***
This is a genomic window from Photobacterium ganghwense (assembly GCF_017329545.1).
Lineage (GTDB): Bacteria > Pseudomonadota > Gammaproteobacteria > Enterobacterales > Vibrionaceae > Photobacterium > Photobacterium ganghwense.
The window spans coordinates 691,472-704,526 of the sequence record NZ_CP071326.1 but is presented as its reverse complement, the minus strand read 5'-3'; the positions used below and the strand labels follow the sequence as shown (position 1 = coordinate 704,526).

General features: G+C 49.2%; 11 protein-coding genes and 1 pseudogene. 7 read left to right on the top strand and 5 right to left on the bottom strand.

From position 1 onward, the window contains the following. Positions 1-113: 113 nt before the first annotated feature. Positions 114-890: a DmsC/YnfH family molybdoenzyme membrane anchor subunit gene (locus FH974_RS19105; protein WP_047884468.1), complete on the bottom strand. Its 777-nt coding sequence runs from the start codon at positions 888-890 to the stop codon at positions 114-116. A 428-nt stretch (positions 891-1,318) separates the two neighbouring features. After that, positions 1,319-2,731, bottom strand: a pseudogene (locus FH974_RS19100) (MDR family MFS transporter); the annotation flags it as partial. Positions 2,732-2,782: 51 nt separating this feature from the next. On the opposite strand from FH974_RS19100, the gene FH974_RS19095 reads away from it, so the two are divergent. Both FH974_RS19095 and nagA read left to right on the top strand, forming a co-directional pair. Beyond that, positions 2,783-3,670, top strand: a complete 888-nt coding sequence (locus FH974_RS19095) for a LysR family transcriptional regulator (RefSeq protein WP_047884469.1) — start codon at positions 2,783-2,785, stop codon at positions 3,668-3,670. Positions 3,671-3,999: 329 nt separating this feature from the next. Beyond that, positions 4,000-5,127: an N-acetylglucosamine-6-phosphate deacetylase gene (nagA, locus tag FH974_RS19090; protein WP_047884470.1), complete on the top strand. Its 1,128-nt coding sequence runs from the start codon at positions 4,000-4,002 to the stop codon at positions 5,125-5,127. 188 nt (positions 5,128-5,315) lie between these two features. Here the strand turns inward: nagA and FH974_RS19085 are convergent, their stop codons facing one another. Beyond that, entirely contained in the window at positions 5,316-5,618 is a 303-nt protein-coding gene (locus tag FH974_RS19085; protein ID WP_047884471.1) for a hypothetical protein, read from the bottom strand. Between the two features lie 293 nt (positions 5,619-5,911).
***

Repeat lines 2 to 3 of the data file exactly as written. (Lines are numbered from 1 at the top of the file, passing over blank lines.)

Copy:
Lineage (GTDB): Bacteria > Pseudomonadota > Gammaproteobacteria > Enterobacterales > Vibrionaceae > Photobacterium > Photobacterium ganghwense.
The window spans coordinates 691,472-704,526 of the sequence record NZ_CP071326.1 but is presented as its reverse complement, the minus strand read 5'-3'; the positions used below and the strand labels follow the sequence as shown (position 1 = coordinate 704,526).